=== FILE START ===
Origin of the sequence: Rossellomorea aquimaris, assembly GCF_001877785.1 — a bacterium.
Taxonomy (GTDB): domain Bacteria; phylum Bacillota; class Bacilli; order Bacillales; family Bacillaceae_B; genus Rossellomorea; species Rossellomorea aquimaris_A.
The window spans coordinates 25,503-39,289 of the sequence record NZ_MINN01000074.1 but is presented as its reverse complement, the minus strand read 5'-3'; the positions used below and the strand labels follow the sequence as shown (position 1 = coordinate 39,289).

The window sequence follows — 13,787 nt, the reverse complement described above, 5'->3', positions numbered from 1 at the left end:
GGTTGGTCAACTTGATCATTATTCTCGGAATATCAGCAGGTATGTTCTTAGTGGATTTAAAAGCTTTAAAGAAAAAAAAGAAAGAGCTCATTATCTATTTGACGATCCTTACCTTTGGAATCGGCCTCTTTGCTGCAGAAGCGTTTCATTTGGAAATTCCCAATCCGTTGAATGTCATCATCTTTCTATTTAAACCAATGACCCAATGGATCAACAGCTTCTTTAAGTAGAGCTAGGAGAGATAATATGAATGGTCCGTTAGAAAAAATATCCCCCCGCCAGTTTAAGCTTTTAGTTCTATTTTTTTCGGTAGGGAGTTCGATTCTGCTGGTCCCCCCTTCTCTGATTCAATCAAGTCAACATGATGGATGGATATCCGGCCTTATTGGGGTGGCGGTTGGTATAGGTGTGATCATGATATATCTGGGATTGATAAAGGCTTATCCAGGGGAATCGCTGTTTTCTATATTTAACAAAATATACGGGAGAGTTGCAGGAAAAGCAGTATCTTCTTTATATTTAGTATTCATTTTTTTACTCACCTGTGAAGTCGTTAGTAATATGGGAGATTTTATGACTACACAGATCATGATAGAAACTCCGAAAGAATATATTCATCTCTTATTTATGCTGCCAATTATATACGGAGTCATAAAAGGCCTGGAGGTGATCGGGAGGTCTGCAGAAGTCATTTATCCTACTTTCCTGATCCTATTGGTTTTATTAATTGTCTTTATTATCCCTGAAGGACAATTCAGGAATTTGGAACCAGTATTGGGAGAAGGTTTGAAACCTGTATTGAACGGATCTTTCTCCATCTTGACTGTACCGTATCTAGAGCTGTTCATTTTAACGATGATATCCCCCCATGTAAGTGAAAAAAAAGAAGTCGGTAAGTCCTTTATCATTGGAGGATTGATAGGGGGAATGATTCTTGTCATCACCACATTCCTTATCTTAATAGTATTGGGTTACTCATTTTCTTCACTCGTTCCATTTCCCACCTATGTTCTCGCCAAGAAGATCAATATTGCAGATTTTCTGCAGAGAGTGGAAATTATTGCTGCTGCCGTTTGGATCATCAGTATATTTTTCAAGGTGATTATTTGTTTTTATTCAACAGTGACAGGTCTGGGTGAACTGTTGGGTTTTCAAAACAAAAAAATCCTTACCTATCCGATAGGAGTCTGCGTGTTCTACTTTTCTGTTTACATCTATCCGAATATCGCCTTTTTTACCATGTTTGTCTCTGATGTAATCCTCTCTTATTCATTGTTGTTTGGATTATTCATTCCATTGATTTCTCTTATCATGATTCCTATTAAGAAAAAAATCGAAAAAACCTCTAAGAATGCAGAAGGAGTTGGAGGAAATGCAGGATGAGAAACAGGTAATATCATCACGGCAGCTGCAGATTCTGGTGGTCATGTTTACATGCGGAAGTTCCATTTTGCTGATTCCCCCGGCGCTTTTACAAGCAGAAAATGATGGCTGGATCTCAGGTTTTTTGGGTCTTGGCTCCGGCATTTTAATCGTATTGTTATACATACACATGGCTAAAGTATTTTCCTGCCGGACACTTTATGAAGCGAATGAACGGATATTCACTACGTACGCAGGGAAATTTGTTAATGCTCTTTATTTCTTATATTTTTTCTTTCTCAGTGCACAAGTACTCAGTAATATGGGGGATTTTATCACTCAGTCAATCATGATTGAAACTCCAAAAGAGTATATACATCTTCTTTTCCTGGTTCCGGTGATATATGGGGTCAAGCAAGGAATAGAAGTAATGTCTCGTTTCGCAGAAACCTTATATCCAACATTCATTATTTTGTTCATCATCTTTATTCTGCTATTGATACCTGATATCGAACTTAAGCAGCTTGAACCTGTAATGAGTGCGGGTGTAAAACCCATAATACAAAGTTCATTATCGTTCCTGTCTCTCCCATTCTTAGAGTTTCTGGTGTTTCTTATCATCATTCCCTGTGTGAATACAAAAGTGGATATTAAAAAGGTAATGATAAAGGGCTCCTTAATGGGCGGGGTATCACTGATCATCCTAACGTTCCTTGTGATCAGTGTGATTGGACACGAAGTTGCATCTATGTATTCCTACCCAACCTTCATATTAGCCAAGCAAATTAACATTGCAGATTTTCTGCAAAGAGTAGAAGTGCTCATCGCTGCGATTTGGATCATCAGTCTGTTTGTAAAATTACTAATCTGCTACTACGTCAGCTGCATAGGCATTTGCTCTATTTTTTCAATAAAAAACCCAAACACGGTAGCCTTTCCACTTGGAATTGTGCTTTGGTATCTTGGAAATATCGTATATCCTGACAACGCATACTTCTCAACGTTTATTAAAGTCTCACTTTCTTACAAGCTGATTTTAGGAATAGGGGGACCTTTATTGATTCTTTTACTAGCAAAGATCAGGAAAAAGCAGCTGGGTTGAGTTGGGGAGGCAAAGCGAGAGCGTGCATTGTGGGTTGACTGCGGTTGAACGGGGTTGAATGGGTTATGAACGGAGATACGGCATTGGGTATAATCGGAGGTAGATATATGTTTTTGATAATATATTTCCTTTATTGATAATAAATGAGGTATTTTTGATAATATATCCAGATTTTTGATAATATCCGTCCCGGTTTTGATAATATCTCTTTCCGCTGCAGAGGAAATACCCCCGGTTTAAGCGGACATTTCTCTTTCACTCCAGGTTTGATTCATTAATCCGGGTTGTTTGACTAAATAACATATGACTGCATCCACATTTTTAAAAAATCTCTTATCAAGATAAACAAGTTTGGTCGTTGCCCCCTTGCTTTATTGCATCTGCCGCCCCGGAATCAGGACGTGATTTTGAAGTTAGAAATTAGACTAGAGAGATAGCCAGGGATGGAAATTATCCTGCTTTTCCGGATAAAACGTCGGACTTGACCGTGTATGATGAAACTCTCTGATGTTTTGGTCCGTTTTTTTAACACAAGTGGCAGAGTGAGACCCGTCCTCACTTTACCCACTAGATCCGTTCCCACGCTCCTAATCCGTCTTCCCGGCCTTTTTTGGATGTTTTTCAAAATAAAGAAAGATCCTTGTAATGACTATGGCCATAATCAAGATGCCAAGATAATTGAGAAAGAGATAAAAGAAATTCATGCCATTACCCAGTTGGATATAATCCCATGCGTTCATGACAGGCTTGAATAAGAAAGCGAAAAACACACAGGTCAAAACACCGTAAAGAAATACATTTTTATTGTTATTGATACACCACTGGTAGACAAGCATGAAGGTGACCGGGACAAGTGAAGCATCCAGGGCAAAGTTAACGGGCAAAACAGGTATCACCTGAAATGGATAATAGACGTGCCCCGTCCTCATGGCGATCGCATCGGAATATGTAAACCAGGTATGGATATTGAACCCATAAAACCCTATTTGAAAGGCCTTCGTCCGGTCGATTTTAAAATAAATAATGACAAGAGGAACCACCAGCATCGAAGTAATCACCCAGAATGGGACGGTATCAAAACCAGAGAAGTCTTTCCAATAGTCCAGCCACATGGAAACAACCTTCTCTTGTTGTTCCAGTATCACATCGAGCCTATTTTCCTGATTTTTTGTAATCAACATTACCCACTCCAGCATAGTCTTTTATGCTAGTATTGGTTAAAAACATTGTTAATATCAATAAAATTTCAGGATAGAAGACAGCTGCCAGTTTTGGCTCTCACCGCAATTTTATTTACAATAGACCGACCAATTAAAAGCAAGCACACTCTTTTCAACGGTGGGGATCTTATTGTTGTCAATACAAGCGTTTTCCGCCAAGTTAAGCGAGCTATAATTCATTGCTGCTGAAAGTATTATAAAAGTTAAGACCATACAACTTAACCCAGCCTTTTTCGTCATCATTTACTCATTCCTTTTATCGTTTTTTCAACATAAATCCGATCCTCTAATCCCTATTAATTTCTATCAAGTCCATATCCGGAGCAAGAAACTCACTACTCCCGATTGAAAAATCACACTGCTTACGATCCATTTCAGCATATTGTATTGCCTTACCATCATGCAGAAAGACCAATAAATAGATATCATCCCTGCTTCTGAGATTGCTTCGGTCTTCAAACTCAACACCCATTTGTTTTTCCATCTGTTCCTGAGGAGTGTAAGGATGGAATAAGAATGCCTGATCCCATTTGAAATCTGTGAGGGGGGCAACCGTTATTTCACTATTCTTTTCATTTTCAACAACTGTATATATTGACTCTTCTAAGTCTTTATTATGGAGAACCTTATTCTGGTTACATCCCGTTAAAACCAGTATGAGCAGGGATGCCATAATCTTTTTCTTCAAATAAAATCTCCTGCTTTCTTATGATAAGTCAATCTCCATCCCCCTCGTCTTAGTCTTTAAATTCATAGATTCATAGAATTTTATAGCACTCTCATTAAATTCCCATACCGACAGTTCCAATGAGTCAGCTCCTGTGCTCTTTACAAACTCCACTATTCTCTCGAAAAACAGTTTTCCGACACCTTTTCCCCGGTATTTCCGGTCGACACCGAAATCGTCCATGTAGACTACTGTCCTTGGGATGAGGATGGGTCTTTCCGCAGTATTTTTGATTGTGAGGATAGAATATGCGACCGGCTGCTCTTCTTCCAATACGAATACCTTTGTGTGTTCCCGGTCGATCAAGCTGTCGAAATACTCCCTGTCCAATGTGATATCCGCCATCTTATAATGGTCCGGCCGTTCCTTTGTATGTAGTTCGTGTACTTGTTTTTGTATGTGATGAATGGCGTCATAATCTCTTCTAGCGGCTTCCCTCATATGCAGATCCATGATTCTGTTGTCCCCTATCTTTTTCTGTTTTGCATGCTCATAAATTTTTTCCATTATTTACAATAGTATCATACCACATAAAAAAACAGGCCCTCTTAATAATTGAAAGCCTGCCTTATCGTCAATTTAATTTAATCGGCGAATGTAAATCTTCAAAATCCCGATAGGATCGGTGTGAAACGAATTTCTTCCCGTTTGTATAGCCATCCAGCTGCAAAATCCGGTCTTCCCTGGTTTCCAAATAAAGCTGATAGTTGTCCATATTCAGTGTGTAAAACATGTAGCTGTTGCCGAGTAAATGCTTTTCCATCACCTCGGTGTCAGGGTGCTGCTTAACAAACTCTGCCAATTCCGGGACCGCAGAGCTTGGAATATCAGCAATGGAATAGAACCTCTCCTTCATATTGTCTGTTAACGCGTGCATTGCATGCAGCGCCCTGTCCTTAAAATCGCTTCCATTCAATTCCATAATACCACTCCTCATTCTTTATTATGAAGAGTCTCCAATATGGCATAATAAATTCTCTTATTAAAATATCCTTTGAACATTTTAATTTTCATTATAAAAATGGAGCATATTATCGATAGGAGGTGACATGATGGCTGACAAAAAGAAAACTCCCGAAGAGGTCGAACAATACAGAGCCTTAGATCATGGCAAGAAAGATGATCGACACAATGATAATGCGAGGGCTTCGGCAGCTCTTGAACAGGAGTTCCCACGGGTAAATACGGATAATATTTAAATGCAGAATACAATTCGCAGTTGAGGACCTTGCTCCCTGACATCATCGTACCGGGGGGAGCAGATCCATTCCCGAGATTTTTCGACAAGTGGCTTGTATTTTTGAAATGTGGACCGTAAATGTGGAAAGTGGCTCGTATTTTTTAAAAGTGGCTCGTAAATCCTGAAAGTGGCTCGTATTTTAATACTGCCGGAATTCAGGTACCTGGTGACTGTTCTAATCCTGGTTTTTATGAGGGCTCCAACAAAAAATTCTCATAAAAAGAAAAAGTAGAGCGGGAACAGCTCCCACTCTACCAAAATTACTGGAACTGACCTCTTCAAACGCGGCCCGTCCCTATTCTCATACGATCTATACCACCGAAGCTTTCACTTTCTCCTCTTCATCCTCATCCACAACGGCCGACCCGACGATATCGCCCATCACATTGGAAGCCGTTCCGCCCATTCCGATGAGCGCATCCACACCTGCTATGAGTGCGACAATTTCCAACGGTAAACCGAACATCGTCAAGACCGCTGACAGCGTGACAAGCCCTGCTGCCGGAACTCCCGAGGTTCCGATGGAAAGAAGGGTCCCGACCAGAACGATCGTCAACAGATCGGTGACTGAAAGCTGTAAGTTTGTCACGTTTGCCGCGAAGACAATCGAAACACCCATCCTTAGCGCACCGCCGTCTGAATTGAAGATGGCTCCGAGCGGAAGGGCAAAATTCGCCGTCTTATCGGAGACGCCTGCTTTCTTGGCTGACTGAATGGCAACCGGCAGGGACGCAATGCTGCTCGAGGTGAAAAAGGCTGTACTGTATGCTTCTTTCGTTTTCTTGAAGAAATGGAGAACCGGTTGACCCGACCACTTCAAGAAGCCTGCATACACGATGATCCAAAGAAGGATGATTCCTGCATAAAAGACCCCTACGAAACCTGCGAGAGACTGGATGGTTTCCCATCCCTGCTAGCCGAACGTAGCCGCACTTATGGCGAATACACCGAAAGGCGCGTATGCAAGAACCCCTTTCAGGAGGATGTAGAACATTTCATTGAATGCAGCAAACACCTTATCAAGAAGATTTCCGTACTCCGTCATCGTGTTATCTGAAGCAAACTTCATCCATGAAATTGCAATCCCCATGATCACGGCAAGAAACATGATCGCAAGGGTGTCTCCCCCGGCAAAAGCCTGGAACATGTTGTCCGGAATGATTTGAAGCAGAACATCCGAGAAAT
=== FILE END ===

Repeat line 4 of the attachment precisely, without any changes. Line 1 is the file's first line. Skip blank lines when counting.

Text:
The window sequence follows — 13,787 nt, the reverse complement described above, 5'->3', positions numbered from 1 at the left end: